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Subject: Re: [boost] [Review] Boost.Contract Review Period Extended
From: Lorenzo Caminiti (lorcaminiti_at_[hidden])
Date: 2012-09-06 13:33:16

On Thu, Sep 6, 2012 at 9:57 AM, ecyrbe <ecyrbe_at_[hidden]> wrote:
> 2012/9/6 Lorenzo Caminiti <lorcaminiti_at_[hidden]>
>> On Thu, Sep 6, 2012 at 7:05 AM, ecyrbe <ecyrbe_at_[hidden]> wrote:
>> > I vote NO for the inclusion of the contract library in Boost.
>> Thanks a lot for submitting a review!
> I think my tone could seem a litle rude. I forgot to congratulate you for
> the long a hard work you have done on this library.

Your tone is good, don't worry and thanks :)

>> > I do agree that the work done is really interresting, but i don't think
>> > that using MACROS are the way to add this functionnality.
>> Sure this'd be ideal but... do you have any suggestion on how to
>> implement Contract Programming within C++ without using macro? I
>> thought about this problem a lot (that of "not using macros" was even
>> an original goal when I started creating the library 4+ years ago) but
>> I had to conclude it's impossible... For example (and there are more
>> examples like this) how would you implement the following CP
>> requirements without macros?
>> 1. If a function is not public, don't check class invariants.
>> 2. Subcontracting.
> I would like to comment on this. I know that making a Eiffel like
> integrated contract programming in c++ in not feasible.
> But i think that an original one, maybe based on functors could be possible
> (may be i'm totally wrong).
> something declared like a boost::function<Signature>, but using something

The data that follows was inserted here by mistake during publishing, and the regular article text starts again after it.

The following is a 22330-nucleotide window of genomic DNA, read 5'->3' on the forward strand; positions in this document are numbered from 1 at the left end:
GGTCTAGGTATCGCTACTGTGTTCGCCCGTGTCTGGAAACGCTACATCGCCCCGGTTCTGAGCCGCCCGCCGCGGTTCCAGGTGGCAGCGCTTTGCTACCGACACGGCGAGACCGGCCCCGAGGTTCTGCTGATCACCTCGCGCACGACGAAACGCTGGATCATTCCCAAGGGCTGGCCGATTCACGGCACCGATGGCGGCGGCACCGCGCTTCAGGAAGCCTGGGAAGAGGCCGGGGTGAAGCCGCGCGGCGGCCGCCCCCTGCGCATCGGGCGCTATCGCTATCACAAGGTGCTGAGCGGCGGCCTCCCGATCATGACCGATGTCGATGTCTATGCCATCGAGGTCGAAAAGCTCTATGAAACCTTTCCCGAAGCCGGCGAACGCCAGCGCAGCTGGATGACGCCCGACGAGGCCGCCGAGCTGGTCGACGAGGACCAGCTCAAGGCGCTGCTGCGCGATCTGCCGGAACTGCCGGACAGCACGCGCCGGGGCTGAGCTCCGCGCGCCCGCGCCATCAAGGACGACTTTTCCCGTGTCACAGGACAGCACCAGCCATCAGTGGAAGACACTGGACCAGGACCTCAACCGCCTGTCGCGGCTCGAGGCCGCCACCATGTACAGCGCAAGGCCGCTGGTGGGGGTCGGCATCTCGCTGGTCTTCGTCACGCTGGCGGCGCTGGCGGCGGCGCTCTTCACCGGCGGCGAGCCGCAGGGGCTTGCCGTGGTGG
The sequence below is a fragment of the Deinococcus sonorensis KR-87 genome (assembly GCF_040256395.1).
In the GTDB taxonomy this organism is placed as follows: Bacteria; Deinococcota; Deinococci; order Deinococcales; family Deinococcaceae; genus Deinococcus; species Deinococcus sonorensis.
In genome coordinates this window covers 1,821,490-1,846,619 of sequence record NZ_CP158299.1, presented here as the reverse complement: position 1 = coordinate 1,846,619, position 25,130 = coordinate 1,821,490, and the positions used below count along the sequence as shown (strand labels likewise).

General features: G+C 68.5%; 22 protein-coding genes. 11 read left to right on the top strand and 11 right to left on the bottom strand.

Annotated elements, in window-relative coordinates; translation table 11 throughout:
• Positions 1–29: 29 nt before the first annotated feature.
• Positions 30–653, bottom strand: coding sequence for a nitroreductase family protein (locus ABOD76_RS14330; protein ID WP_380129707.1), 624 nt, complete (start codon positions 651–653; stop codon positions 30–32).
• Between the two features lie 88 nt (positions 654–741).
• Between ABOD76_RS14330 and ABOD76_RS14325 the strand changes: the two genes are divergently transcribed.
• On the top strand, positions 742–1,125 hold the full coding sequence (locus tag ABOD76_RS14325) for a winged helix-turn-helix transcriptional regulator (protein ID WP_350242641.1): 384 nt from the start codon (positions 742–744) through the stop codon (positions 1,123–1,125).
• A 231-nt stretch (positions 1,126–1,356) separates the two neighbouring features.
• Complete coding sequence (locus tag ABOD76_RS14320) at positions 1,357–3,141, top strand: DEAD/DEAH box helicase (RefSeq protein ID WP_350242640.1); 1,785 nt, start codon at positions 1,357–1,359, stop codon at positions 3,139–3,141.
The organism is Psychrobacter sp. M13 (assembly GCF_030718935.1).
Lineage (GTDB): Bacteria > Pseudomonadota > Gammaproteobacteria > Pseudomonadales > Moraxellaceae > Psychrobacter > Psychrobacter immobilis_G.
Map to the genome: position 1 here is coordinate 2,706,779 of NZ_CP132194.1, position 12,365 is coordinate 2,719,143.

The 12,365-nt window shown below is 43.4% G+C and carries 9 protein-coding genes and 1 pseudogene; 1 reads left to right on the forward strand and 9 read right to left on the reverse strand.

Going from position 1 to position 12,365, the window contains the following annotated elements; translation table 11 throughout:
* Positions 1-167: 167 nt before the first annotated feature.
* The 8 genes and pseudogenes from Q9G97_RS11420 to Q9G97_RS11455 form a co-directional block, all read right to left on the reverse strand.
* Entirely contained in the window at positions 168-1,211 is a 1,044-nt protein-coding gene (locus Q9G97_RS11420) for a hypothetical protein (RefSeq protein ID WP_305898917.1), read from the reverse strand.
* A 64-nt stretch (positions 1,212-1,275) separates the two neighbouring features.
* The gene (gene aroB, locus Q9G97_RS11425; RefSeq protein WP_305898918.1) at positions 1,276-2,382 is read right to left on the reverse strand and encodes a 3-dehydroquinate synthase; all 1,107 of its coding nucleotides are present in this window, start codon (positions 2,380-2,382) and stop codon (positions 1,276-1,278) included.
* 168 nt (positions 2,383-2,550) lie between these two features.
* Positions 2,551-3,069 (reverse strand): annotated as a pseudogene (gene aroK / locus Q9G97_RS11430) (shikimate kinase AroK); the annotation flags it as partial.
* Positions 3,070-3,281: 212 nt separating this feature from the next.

> like :
> boost::contract<Signature> push_back;
> and has to be initialized like this :
> push_back(precondition_functor,
> real_push_back_functor,postcondition_functor);
> and if any invariant is declared :
> push_back(precondition_functor,
> real_push_back_method,postcondition_functor, invariant_functor);
> I know that it's not easy to implement functors in c++03 , but in c++11
> with lambdas, you could initialize this really easily, and still have a
> nice library.
> For c++03, you still could provide a macro frontend to allow users to
> implement this easily, but having a more native way to do it in c++11 would
> be awesome.

Also let's keep in mind that contracts should be specified at the
declaration site. In any case, this is the best I was able to do
without using macros (rev 0.3.490 of the lib that still supported the
non-macro API):

Essentially this used function pointers (I guess you could similarly
use functors) to pass to the lib the functions that checked
pre/post/etc so the lib could check. This was abandoned because of the
large amount of boiler-plate code that users have to program,
including repeating the function signature a few times to program the
pre/post/body/etc functions to pass to the lib. Also subcontracting
relied on the user repeating bases classes everywhere making the code
very hard to maintain. Finally, disabling the contract code on
compilation (i.e. removing the pre/post/body/etc functions/functors)
required the user to manually program #ifdef and the all thing got
pretty ugly.

> What i want to say, is that, i would have said YES to this macro frontend
> if a nice c++11 compliant backend was exposed to those that don't want to
> use macros.
> These are only thoughts.
> Thanks for reading.


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